“If you’re using a smartphone, Facebook and Google know where you are but your local 9-1-1 center might not.”
This has become all too familiar of a refrain on news programs. Catherine Ankney tragically passed away as her son was attempting to reach the appropriate 9-1-1 help for her. When her son Randy called 9-1-1 from his cell phone at their home, it pinged a tower in the neighboring county and was routed to the wrong county’s emergency services. It took 9 agonizing minutes for emergency services to identify his location and transfer the call to the correct county’s 9-1-1 center. In a tragedy highlighting the desperate need for new technology to upgrade our 9-1-1 infrastructure, Ms. Ankney passed away while her son tried to explain where they were located.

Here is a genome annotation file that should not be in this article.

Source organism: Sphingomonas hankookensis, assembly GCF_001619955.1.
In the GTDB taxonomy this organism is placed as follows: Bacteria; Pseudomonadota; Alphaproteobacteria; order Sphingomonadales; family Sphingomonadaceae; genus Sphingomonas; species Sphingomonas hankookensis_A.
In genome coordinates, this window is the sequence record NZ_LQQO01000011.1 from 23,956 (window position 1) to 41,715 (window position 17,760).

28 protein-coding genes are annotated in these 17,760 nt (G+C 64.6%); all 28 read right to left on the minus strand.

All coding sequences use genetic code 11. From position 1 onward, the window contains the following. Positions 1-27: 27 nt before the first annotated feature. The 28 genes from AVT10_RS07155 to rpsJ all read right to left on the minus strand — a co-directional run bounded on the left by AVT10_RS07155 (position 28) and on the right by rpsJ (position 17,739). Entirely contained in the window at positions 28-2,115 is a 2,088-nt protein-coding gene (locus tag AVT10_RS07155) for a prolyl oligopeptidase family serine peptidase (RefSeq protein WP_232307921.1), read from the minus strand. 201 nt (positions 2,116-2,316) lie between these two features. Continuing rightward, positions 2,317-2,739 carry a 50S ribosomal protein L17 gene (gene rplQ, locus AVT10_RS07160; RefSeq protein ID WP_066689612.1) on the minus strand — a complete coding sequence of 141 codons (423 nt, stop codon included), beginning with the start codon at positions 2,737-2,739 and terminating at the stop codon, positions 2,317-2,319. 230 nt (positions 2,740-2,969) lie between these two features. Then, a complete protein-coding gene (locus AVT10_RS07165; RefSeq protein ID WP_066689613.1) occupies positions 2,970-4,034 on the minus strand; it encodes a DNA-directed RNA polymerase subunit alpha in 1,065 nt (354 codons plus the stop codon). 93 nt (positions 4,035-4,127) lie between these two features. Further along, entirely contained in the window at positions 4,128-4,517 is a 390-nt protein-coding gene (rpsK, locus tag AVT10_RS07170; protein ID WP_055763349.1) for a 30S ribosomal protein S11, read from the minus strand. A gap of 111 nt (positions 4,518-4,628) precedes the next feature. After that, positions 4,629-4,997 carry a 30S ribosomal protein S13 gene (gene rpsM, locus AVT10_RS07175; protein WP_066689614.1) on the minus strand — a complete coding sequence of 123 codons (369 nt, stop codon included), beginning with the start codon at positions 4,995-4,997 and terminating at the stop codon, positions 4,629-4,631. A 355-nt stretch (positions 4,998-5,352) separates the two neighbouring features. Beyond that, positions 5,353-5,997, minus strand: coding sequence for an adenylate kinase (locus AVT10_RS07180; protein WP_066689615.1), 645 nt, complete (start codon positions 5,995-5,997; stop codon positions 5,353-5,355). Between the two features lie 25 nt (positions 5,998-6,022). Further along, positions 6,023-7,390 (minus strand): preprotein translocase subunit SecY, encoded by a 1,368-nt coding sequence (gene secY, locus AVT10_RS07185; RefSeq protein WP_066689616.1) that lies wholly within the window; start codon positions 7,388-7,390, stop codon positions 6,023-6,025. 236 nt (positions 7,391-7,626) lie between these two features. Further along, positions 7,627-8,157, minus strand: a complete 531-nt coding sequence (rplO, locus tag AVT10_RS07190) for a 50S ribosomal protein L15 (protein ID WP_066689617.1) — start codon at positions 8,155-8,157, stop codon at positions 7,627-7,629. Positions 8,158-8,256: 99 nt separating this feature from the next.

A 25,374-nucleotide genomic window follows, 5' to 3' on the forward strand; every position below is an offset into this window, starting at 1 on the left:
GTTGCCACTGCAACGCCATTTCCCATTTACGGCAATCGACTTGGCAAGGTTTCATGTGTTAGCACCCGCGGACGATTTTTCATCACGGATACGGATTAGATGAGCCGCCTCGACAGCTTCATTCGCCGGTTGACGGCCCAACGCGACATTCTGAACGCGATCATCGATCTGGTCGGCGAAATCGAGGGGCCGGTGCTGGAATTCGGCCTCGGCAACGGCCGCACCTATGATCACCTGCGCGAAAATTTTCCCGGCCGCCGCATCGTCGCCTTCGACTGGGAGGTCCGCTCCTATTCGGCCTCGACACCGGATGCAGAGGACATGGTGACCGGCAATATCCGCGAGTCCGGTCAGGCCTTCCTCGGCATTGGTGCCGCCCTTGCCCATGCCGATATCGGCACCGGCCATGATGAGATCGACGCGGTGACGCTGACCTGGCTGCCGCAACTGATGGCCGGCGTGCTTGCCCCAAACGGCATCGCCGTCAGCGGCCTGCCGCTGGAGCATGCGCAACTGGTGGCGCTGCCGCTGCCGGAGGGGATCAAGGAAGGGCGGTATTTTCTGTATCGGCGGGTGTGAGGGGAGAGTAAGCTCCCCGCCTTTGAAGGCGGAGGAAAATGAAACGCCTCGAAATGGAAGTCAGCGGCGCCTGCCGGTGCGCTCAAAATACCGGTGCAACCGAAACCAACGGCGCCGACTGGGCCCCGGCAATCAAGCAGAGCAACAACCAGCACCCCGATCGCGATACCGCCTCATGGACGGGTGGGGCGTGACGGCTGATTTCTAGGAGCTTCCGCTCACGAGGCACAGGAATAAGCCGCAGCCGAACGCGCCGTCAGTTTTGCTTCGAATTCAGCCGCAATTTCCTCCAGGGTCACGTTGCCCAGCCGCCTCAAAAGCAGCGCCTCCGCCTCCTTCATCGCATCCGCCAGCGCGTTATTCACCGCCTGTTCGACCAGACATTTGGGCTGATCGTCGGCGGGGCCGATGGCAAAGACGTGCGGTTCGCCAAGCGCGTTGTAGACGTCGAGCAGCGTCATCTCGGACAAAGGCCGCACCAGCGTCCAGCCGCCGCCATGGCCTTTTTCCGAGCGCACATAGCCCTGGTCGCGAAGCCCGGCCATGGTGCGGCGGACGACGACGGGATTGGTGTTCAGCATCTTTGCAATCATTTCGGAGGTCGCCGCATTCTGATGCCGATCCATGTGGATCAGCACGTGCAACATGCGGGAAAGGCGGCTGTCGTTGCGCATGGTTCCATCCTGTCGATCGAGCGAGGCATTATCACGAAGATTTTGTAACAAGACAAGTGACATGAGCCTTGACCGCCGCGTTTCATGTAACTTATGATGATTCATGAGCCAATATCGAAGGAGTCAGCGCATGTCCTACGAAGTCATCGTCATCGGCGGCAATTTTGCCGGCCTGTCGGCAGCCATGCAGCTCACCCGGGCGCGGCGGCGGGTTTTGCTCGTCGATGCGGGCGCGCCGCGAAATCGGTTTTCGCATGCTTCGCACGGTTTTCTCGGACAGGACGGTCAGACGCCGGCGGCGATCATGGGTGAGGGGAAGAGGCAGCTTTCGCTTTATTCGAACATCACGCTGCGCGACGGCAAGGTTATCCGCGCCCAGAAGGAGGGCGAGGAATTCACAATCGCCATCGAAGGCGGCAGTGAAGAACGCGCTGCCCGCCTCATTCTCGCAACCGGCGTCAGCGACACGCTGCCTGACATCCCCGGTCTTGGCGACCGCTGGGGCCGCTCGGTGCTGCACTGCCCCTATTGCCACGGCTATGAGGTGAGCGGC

This family’s loss is a painful reminder of our outdated 9-1-1 infrastructure. Over 73% of all 9-1-1 calls are now made from cell phones. But often, 9-1-1 calls from cell phones can get routed to incorrect dispatch centers because the only location data provided is that of the nearest cell tower – not the caller’s actual location. As in the case of Catherine Ankney, this can have terrible consequences.
Technology has changed dramatically in the last 50 years since the 9-1-1 infrastructure was developed. Over the past 3.5 years, we’ve worked closely with the 9-1-1 community and leading tech companies to develop ways to transmit enhanced data into any dispatch center in the contiguous United States. The result is the RapidSOS Haven app, the world’s first robust data link into 9-1-1 dispatch centers, replacing a singular voice connection with a rich combination of voice, GPS location, emergency type, medical and demographic data, and universal one-way texting.
Far too often we read about tragedies like Ms. Ankney’s – RapidSOS is committed to harnessing every ounce of technology in an emergency to ensure the fastest and most effective response possible.